Top 10 Resume Blunders

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Part of my role in HR is recruiting. I am constantly amazed at some of the bad resumes that I receive.

Just last week I received a resume that had random hashtags (#) all over it. My first thought was nah, that can’t be. Maybe the person is using some fancy symbol for a bullet point in some weird font that my system is not recognizing. So I double checked the font on the resume and it was typed in Arial. The hashtags were deliberate. Then I thought well, it would be interesting if the hashtags hyper-linked to some cool stream of information. I checked and no, there was nothing hyper-linked.

The hashtags were random and were not relevant to the position that the person was applying for.

While this resume was an extreme example of ‘what not to do‘ there are many common mistakes that I see in resumes over and over again.

Here is my list of top 10 resume blunders:

1) Using multiple font types – This is the most common ‘blunder’ that I see when screening resumes. I have seen resumes that have contained up to 5 different font types. This does not show me that you are creative or trying to be unique.

2) Different font sizes – I can understand making your contact information or headings slightly bigger; but changing font sizes in the middle of job descriptions or mid-sentence is a blunder.

3) Using templates incorrectly – I can tell that you used a template when phrases such as “Insert your experience here” or “Put your objective here” is still on your resume.

4) Picking the wrong homonym – Using there, their or they’re; your or you’re; to, two or too; accept or except; affect or effect; than or then incorrectly.

5) Not changing objectives on your resume – I can tell right away when a resume was not proofread when I see the objective referring to another position at another company.

6) Having a long list of competencies with no experience – Having 5 or 6 is fine fresh out of school, but insisting that you are proficient in 20 to 30 areas with no experience makes me think that you may be exaggerating a lot.

7) Being an entry level candidate with a resume that is 4 pages long or longer – Some positions require a c.v instead of a resume (there is a difference). For most entry level positions, or graduates out of college/university a 4 page resume is probably too long.

8) Not proofreading your resume – Spell check will not catch the wrong word spelled correctly. I had an example of this when I had a resume where the person meant to use the word discs….and well….take out an ‘s’ and add a ‘k’ and it was a pretty humorous read.

9) Formatting – Check how your resume looks when printed, saved in a different file format or on different screens.  I have seen resumes that have had weird page breaks with 1/2 a blank page right in the middle.

10) Wrong contact information – So your resume looks good, doesn’t have any of the blunders listed above and I go to call or email you and the contact information is not correct. DOH! Have to move on to the next candidate.

Have you come across any other blunders that I have missed? I would love to hear your stories. Please leave a comment below.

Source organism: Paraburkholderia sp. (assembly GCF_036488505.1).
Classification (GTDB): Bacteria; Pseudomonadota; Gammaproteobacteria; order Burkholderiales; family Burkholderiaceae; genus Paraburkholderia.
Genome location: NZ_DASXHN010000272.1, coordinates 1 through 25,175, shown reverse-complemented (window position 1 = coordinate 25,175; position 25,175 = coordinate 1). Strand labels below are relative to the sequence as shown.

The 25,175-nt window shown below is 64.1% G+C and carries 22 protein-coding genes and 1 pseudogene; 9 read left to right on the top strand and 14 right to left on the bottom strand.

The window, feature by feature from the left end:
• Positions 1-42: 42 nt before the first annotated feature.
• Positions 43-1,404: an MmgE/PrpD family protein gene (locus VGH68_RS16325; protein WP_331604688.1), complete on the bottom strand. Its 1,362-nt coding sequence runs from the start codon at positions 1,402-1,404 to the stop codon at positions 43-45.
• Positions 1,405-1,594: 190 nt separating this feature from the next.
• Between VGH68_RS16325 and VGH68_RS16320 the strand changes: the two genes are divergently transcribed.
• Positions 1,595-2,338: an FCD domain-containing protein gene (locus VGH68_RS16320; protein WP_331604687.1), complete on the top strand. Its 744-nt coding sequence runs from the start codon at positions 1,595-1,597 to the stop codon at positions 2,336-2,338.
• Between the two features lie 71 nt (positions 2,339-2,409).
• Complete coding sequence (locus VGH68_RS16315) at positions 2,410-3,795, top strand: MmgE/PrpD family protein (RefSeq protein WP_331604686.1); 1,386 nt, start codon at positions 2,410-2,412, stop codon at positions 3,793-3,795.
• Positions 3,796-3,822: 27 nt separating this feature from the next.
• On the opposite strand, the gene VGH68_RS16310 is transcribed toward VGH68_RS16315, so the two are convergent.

5 comments

  1. Chantal Bechervaise – Outaouais Region - Canada – I blog about everything surrounding the world of work and how it intersects with personal life. Topics include: HR, Leadership, Social Media, Technology, Work-Life Balance, Employee Engagement, Workplace Culture and Achieving Success and Happiness. It is all about your own personal balance and what is appropriate for you. I also love the outdoors and reconnecting with nature.
    Chantal Bechervaise says:

    Thank you so much for taking the time to comment on my post.
    A Resume is usually a short, concise summary of your work experience, highlighting achievements and outcomes. A resume is usually 2-3 pages max. Whereas a C.V. (curriculum vitae) is much more detailed, elaborating on the work experiences and includes publications, teaching grants, associations, etc. C.V.’s tend to be much longer.
    In my experience with recruiting and staffing, the private sector prefers resumes, and the public sector, academic sector and research sector prefer C.V.’s.
    A lot of people use the word resume/C.V. interchangeably.

  2. hi Chantal, I consider it a blunder when I see a resume that’s 1.1 pages long. Reformat or edit so those last few lines don’t spill over to another page. Regarding #5, what’s your opinion on resumes having objective statements?

    • Chantal Bechervaise – Outaouais Region - Canada – I blog about everything surrounding the world of work and how it intersects with personal life. Topics include: HR, Leadership, Social Media, Technology, Work-Life Balance, Employee Engagement, Workplace Culture and Achieving Success and Happiness. It is all about your own personal balance and what is appropriate for you. I also love the outdoors and reconnecting with nature.
      Chantal Bechervaise says:

      Thanks for your comments Rich. I think that objectives on a resume are ‘passé’. I know your objective is to be hired for the position that I am currently staffing for. 🙂 I think that objective section should be a short ‘elevator pitch’ to me as to why you are the best candidate.

  3. […] I’m fascinated. Is this a “thing”? I Googled it because I needed to know. I didn’t find anything that makes me think this is common practice (phew.)  In fact, the only thing I found was an HR blogger who was joking about someone actually using a hashtag in a resume. And, the blog was appropriately titled Top 10 Resume Blunders. […]

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